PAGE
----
As a child, what did you want to be when you grew up?
My father was a poet during the Black Arts movement era and my mom never asked me “what do you want to be?” but rather “who do you want to be?” and “how do you want to contribute?” When I was younger, I wasn’t interested in careers as much as I was in what one could do in them. I wanted to be around people who made language dance and to be one of those people. I wanted my words to create and clear pathways for justice. I wanted to be interested and interesting.
What was the most transformative course from your undergraduate education?
I was a student at Amherst College, but my most stimulating classes were in what was then called Afro-American Studies at UMass Amherst. Julius Lester taught a Civil Rights course at UMass that culminated in a trip to Mississippi to commemorate the 20th anniversary of Freedom Summer. The class was structured around weekly lectures given by James Baldwin himself, while leading Black Studies scholars conducted “sections.” Julius Lester had been the head photographer for SNCC as they organized for voting rights and social transformation. He was a master teacher, author of over fifty books, a recorded folk musician, and one of the most important guides of my intellectual development.
You’re the founding faculty director of the Colored Conventions Project. How would you describe the project and its mission?
The Colored Conventions Project brings nineteenth-century Black-led organizing to digital life in an online archive of documents that have never been amassed in one place. This treasure trove of records offers a window on a period of seventy years when tens of thousands of Black people from all over North America advocated for voting and legal rights, for educational access and justice, and for fair wages and access to job sectors that whites carefully guarded for their own. Then, as now, they also protested state sponsored violence against Black communities and state apathy in the face of individual and mob violence directed at African Americans across the United States. The project team is made up of librarians, graduate student leaders and undergraduate researchers. Our North American Teaching Partners have involved about three thousand students who have conducted original research to uncover new records or create online exhibits. More than simply documenting the movement, this project is committed to community building that allows those who interact with it to become producers rather than consumers of Black history and activism. Following in the footsteps of those that we research, our project principles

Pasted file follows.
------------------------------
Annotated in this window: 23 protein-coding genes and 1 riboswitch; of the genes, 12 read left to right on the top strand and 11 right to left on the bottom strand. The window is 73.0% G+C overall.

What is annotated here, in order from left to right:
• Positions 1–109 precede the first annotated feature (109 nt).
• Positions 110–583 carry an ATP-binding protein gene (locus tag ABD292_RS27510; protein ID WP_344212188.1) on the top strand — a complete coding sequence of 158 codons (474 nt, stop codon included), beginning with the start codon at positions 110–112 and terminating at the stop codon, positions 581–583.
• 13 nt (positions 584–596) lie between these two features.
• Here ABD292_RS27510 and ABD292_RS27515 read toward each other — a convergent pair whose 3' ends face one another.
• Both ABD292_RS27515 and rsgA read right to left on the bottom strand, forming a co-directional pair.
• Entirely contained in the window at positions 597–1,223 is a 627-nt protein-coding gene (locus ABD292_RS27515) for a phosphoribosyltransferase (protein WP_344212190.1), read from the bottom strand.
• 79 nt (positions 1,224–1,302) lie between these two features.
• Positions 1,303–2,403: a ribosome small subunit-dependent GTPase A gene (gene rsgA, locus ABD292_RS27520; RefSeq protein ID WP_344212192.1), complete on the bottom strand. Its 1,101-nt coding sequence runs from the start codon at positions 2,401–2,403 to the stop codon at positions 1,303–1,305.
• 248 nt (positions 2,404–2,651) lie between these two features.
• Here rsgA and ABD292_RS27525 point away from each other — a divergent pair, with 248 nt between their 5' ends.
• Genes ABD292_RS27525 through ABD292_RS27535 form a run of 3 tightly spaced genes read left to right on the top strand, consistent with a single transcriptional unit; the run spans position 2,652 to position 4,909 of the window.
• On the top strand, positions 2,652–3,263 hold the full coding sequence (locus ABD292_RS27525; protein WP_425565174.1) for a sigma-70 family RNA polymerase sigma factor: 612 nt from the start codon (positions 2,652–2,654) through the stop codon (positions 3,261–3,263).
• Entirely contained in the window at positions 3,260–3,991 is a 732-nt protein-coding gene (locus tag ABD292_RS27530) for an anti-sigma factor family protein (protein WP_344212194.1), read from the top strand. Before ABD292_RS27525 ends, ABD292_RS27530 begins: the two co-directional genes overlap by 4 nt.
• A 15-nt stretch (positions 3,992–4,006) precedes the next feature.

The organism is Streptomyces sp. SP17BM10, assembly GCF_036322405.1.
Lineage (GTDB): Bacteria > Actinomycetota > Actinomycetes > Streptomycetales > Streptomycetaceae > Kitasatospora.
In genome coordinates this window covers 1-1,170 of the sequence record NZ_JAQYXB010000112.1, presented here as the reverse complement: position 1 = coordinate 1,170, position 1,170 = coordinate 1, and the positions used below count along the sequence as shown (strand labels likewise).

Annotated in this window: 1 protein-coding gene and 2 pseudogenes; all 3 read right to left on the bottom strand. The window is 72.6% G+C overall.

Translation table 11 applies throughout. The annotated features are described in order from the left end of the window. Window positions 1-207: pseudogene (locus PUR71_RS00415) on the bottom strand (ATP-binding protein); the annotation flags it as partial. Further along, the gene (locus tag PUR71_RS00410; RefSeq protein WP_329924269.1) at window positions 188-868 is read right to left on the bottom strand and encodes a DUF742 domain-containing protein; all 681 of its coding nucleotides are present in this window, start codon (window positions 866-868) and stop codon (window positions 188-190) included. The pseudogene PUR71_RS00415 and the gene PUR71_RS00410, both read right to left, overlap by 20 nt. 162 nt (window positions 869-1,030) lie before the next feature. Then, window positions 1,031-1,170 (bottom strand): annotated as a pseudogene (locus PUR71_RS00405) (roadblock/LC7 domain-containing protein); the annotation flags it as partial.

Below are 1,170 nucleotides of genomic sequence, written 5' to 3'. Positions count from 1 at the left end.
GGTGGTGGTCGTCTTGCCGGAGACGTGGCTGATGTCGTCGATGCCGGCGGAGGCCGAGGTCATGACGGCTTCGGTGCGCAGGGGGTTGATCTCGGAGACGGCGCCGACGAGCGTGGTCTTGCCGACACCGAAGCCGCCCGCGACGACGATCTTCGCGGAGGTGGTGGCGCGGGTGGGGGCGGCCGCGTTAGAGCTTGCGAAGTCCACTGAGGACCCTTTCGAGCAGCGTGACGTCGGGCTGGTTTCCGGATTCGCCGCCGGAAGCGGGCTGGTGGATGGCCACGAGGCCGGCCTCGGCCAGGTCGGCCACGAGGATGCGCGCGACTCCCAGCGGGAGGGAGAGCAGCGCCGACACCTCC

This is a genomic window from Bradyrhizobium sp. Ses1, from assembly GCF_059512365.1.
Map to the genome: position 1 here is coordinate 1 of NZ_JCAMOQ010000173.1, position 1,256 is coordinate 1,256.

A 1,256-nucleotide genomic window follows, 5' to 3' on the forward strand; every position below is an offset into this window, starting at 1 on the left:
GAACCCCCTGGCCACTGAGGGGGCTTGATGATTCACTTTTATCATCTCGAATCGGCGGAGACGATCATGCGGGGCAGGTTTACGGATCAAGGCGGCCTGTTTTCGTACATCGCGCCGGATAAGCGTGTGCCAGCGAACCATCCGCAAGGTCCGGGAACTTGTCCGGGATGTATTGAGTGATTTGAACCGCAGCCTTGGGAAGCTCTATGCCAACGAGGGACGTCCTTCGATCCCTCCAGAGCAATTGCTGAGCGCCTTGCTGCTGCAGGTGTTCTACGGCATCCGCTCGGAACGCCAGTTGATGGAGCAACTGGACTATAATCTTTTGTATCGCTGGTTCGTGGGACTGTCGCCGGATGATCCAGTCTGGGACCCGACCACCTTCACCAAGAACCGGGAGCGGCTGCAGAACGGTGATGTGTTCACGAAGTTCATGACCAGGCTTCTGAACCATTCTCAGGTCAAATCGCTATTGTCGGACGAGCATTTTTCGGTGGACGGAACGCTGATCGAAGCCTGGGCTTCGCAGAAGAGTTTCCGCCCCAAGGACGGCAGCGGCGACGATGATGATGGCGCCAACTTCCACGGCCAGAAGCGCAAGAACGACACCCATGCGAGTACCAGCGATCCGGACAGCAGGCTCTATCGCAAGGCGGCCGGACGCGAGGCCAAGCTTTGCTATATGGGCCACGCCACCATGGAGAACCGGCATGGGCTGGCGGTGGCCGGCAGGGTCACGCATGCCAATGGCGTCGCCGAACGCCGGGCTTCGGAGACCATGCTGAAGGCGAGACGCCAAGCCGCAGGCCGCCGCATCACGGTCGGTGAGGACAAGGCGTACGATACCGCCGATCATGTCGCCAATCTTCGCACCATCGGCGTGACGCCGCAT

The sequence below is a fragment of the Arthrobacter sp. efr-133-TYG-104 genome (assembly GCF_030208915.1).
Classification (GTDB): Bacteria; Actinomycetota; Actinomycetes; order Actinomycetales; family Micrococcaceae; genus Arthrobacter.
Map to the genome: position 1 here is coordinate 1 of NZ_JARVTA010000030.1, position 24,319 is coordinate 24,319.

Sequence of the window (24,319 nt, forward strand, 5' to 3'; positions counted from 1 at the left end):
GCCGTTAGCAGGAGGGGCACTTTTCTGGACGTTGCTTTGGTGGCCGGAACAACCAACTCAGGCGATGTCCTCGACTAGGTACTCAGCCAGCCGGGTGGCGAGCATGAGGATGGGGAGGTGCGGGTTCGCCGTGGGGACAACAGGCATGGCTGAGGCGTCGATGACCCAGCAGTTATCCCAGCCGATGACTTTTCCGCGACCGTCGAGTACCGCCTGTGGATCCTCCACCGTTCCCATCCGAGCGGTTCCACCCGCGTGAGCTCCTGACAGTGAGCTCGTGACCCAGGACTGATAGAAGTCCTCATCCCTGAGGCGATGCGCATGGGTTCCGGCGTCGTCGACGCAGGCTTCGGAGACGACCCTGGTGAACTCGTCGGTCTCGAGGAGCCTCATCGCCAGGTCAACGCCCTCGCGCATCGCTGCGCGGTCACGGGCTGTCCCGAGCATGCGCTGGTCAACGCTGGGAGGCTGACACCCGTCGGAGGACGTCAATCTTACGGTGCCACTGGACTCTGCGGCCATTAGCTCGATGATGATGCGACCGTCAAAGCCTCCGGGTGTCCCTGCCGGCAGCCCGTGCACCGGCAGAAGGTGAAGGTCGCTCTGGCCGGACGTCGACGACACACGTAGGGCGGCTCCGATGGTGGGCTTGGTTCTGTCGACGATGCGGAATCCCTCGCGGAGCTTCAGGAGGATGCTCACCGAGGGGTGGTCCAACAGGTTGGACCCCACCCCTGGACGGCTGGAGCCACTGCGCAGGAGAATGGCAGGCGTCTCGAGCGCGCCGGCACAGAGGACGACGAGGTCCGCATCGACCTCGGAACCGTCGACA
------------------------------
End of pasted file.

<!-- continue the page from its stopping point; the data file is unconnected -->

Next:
embody their collective work ethic and commitment to fair labor. We also are committed to foregrounding women, despite the records minimizing and anonymizing their organizational and structural efforts. We’re humbled by all of the awards CCP has won but are particularly honored to have been chosen as one of the NEH’s 50(ish) Essential Projects
during its 50th